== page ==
Building Strong Chapters and Councils
The key to an effective and viable organization, in the long run, is that organization’s ability to regularly attract and activate new members, volunteers and leaders. However, among the top challenges expressed by current volunteers are:
- Not having enough “active members;” and
- Trouble attracting new volunteer leaders.
The following is a collection of ideas on how chapters can recruit more members, involve those members as volunteers and foster new leaders who will carry the organization into the future.
What Attracts People To TU:
People become a member of TU for a variety of reasons, but the most common can be broken down into the following three categories:
Conservation: They have conservation interests. The majority of TU members join because they are concerned about rivers and aquatic ecosystems that they have connected with through fishing. They have a vested interest in the health and viability of their “home waters”. Many members have expressed that they want to give something back to the resource that they enjoy and ensure that they pass on a healthy resource to their children.
Fishing: They like to fish or want to learn to fish and being a member of TU opens doors to opportunities and information. For many TU members, conservation concerns have largely stemmed from an initial interest in fishing as a sport and a love of the outdoors. By attracting people to the sport, you can then educate them on the need for conservation.
Friends: They want to make friends with shared interests or join to be with current friends. Often members have been encouraged by a friend to become involved. Friendship is a powerful motivator, and by keeping activities and events fun, you create an organization that casts a broader net when it comes to membership involvement.
Caveat: For healthy group diversity, you must plan ways to encourage involvement at EVERY level (members, volunteers, leaders). Be open to different points of view and ways of doing things. At your next TU meeting or activity, look around. How many participants are women? How many people are under the age of 30? How many members are non-white? If your chapter suffers from an obvious lack of diversity or you are simply looking for new ways to bring in more members, you may want to start purposely reaching out to these large segments of the population – if not, your group may be missing the boat.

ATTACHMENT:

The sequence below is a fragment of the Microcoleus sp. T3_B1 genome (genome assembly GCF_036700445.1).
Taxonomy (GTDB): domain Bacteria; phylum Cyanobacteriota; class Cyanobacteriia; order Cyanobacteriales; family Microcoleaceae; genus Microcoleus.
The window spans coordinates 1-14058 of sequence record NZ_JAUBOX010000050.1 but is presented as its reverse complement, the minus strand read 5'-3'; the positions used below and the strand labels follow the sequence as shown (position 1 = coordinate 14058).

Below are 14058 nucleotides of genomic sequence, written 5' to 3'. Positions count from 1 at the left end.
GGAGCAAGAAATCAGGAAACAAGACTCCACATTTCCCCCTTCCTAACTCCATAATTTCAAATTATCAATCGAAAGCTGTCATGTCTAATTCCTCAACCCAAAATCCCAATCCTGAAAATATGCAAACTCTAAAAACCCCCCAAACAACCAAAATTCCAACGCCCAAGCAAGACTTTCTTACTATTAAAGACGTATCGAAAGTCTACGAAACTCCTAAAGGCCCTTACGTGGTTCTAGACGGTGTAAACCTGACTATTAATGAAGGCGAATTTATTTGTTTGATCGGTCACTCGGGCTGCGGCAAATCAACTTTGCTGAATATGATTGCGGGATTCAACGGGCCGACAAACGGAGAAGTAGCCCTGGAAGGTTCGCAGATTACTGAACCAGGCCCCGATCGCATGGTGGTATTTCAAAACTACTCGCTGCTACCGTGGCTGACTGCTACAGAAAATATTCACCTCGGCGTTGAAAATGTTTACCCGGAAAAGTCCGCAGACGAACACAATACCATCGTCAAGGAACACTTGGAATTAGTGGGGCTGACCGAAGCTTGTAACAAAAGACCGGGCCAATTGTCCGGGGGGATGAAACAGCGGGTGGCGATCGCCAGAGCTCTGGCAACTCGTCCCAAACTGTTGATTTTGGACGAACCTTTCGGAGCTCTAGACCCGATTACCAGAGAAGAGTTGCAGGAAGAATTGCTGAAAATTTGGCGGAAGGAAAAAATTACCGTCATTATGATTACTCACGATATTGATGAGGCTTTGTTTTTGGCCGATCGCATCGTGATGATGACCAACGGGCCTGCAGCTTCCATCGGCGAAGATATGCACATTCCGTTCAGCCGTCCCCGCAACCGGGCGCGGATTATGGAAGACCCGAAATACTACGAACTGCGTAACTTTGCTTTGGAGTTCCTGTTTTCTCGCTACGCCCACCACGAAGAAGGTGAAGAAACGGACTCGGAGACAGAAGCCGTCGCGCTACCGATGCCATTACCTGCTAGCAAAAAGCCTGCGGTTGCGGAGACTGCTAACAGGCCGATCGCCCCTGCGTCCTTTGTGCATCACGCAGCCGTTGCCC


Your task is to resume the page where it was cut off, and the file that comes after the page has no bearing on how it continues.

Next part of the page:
The steelhead and salmon runs of northern California are legendary. However, these runs are now a fraction of their former numbers. Drought, development, dams, and water diversions have all contributed to reducing populations and angling opportunities, especially in coastal streams north of San Francisco -- a region often referred to as the Lost Coast. Yet good fish habitat remains here, and some rivers continue to offer premier angling opportunities for wild steelhead. A coalition of sportsmen groups, conservation organizations, business and property owners, fisheries scientists, tribes, and community members along the Lost Coast has come together around a landmark proposal: to protect and restore the last, best wild steelhead and salmon habitat on public lands in Trinity, Humboldt, Del Norte, and Mendocino counties. The clean, cold water that flows from these lands and the sporting assets they provide are a key part of California’s unique outdoor heritage. Join us in this movement today, to protect and improve the best of what’s left for Lost Coast steelhead and salmon.
Pescadero Creek is one of the last, best wild steelhead strongholds on California’s Central Coast and is likely the best chance for recovering coho south of San Francisco. TU and conservation partners have worked for years to improve streamflows and habitat conditions in this watershed. TU’s work has focused on collaborative projects with willing agricultural landowners in the lower watershed that will improve water security for farming and boost streamflows in the dry season when steelhead need it most. The BJ Burns/Bianchi Flowers farm project illustrated here is a fine example of how this kind of partnership can benefit both fish and people.
Trout Unlimited Teens are a group of teens working to learn more about conservation, volunteer for TU, and bring other teens into trout unlimited and conservation. Join us! Go to www.tu.org/teensjoin to get a membership or www.tu.org/kidsjoin if you are 12 or under.
Kirk Deeter discusses how not to spook fish when using your false cast.
Kirk Deeter talks about keeping your thumb in your peripheral vision to improve casting.
Kirk Deeter talks about what happens when you drop your rod tip too soon.
Kirk Deeter talks about practicing on ponds to improve your fly fishing skills.
Trout Unlimited President/CEO Chris Wood talks about public lands. See more of these Public Lands videos under Conservation